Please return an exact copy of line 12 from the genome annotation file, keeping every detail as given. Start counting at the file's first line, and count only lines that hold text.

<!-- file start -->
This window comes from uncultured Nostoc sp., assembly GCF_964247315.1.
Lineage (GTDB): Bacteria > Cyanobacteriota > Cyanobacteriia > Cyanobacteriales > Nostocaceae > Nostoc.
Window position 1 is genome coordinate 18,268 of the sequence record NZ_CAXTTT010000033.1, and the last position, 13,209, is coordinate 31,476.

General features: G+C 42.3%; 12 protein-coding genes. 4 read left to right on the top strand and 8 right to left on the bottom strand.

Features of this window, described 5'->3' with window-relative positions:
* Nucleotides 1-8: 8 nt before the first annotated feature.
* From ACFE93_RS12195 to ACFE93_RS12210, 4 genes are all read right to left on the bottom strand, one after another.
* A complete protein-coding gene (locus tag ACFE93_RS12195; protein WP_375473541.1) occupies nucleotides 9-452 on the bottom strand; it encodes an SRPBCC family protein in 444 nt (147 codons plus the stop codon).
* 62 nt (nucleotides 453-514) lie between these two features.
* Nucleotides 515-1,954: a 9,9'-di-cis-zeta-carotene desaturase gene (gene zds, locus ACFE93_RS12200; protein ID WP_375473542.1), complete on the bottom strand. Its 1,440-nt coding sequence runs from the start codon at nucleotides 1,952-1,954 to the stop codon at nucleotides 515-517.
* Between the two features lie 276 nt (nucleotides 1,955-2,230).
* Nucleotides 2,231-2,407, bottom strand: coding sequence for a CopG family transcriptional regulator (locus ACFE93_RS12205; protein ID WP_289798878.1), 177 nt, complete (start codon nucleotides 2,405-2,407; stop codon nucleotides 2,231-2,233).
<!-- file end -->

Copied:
* Nucleotides 2,231-2,407, bottom strand: coding sequence for a CopG family transcriptional regulator (locus ACFE93_RS12205; protein ID WP_289798878.1), 177 nt, complete (start codon nucleotides 2,405-2,407; stop codon nucleotides 2,231-2,233).